Git bisect and reversing a mistaken patch

2011/12/09: Updated links

Using version control software such as git is like slicing the bread of programming. It lets you deal with changes in small chunks instead of having to troubleshoot everything at the same time. This comes in really handy when you’re trying to isolate a problem. If you can tell which change broke your system, then you can review just those changes and look for ways to fix them.

For example, some views I’d created in Drupal 6 had mysteriously vanished from the web interface. Fortunately, I’d exported them to code using Features, so I knew I could get them back. I needed to find out which change removed them so that I could make sure I didn’t accidentally undo the other relevant changes.

git bisect to the rescue! The idea behind git bisect is the same one behind the marvelous efficiencies of binary search: test something in the middle of what you’re looking at. If it’s good, take the later half and test the middle. If it’s bad, take the earlier half and test the middle. It’s like what people do when guessing a number between 1 and 100. It makes sense to start at 50 and ask: is the number greater than 50? If it is, ask: is the number greater than 75? And so on. Handy trick, except sometimes it can be difficult to add or subtract in your head and figure out the next number you should ask.

git bisect does that adding-up for you. You start with git bisect start in the root of your source tree. You tell it if the current version is considered broken, using git bisect bad. You tell it the last known working version, with git bisect good changeset-identifier. Then it takes the middle of that range. Test it to see whether it works, and type in git bisect good or git bisect bad depending on what you get. It’ll present you with another changeset, and another, until it can identify the first changeset that fails. If you can automate the test, you can even use the git bisect run command to quickly identify the problem.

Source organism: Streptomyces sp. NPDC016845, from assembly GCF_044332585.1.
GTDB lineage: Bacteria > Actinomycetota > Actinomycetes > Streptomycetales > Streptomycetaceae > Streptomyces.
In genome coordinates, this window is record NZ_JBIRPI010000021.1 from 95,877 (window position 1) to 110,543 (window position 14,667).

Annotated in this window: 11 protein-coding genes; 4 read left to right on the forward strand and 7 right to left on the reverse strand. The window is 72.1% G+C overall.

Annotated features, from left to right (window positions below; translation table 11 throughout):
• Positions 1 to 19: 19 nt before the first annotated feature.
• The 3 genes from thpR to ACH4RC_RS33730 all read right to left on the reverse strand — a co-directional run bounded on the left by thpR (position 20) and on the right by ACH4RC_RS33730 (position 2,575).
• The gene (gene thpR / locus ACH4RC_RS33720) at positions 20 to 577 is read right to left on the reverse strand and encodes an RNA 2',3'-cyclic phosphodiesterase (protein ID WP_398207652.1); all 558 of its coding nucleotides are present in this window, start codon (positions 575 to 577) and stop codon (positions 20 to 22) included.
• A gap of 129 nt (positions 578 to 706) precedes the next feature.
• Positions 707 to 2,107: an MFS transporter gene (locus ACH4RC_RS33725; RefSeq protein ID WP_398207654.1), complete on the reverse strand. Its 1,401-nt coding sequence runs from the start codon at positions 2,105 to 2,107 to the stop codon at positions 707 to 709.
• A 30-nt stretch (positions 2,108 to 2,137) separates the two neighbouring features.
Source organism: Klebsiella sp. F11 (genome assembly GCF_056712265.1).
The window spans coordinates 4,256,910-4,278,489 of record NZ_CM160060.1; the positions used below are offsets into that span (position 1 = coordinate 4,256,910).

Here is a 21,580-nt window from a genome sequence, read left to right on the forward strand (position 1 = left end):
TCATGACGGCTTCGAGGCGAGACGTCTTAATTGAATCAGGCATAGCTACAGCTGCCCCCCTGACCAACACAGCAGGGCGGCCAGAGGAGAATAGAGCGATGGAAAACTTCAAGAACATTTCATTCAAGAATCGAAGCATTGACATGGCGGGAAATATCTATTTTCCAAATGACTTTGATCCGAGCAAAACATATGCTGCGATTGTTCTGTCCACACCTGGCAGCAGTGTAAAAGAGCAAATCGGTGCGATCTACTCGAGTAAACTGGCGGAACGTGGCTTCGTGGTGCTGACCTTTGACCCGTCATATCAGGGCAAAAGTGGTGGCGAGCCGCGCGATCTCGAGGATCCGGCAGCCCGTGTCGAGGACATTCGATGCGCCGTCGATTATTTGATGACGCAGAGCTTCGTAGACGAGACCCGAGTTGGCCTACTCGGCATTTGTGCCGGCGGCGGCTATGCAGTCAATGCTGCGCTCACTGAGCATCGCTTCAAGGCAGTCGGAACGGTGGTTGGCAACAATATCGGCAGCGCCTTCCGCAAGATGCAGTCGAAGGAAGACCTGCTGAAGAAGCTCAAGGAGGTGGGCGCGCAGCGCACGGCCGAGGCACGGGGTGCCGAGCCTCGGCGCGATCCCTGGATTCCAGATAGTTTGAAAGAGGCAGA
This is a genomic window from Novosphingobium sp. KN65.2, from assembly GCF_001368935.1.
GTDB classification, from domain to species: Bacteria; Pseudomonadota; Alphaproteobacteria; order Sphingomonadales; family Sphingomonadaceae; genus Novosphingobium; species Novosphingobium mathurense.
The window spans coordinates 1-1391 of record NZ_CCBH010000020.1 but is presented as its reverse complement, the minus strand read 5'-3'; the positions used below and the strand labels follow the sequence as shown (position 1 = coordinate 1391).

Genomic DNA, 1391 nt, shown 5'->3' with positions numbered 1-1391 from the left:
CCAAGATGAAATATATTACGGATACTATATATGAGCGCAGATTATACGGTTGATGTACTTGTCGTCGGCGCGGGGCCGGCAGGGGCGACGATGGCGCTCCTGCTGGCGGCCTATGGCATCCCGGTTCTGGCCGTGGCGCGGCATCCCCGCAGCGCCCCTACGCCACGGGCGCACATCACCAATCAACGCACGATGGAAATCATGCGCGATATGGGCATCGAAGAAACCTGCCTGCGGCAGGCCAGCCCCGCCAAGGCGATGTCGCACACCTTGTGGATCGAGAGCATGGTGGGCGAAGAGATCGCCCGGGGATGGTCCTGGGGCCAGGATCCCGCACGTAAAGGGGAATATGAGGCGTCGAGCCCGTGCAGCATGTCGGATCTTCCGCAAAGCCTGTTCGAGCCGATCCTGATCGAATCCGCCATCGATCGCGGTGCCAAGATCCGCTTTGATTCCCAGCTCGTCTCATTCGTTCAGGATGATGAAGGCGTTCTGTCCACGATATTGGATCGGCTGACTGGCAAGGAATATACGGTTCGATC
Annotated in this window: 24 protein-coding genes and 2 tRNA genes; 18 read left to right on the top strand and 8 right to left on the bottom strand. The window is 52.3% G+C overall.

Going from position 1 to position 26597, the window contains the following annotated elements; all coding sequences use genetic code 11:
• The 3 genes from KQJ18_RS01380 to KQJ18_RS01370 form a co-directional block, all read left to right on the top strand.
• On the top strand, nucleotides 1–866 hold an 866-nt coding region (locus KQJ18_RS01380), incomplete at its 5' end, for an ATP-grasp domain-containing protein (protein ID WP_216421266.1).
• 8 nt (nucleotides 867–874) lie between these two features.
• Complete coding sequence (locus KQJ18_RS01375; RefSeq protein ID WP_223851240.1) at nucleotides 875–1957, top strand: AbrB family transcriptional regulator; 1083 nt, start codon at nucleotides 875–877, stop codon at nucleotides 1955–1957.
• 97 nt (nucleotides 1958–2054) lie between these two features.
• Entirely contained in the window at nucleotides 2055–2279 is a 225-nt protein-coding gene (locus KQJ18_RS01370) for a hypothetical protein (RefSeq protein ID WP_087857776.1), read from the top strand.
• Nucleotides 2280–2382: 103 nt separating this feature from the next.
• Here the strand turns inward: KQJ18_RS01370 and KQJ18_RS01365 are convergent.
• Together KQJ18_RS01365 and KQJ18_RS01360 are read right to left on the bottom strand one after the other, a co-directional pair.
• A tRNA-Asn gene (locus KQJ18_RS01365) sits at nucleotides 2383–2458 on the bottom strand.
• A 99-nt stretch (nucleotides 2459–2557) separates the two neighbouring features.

Now that you’ve identified the relevant changeset, you can use git show changeset-identifier to look at the changes. If you save it to a file, you can edit the diff and then use the patch command to reverse and apply the diff. Alternatively, you can undo or tweak your changes by hand.

The git bisect section in the free Git SCM book has more information, as does the manual page. Hope this helps!

  • Bread-slicing is a great analogy for version control! I have never used git bisect before. Thanks for the tip.

  • Dave Marquardt

    Mercurial has a very similar idea, very nice.

  • How does a programmer learn version control? If it’s not something that’s taught for a degree in computer science, then we need to learn on our own. How would an engineering company add version control into its culture and process flow? I wonder, if there’s a need for a workshop on the topic, maybe a professional organization such as IEEE or ACM can offer this topic. Where to start?

  • I learned it in the process of contributing to open source. =) Other people absorb it at work. I think it should be an essential part of application development if students learn that in school. They should get into the habit of checking their work into a repository, and that will also help teachers see their progress.

    As for introducing it into an existing team: you can start with one person who refuses to put up with the insanity and who version-controls his or her stuff, then move to a shared repository and more people using the process, and then let them indoctrinate new people.

  • I love the idea of git-bisect (and totally agree with the rant on students who should learn control version systems), but I think one might be able to automatize it by giving as a parameter a testing script which decides for you if the version checked out passes a given set of test or not?

    The link to seems broken, but I think all relevant information is available at

    Also, more generally, it seems that my configuration does not allow me to mail you nor comment on your site using Firefox 3.6.24, while it does when I use chromium-browser. Any idea what could cause this behavior?

  • Jeremy: Yup, you can totally automate git bisect, which is awesome. =D

    Thanks for updating the links!

    I have no idea what’s going on with that comment form, but will tinker around with it this weekend. Thank you for your patience!